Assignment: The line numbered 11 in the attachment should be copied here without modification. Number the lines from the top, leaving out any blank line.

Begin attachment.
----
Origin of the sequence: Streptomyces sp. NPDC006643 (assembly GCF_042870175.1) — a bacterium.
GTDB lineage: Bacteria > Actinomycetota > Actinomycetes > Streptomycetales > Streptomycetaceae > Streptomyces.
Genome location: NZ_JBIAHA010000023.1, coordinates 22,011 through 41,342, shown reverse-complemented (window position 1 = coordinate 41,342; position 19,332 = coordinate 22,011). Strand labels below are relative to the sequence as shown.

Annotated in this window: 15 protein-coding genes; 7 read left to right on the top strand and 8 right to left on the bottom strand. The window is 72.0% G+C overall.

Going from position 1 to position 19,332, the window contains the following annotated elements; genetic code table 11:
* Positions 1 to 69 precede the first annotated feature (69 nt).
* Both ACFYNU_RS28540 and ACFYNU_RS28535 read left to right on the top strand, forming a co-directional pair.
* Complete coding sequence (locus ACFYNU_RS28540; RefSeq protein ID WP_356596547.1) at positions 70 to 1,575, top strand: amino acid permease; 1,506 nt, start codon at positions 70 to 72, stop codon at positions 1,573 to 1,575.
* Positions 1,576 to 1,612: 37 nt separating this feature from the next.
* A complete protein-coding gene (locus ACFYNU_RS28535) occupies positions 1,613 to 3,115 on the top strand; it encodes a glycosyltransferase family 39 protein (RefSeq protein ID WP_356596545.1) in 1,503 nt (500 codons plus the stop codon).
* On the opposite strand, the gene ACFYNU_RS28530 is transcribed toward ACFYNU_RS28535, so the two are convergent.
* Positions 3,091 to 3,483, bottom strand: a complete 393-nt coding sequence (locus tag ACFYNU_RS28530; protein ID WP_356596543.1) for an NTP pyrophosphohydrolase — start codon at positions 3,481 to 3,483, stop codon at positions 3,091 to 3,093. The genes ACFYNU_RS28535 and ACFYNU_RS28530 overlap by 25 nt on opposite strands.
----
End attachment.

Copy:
* On the opposite strand, the gene ACFYNU_RS28530 is transcribed toward ACFYNU_RS28535, so the two are convergent.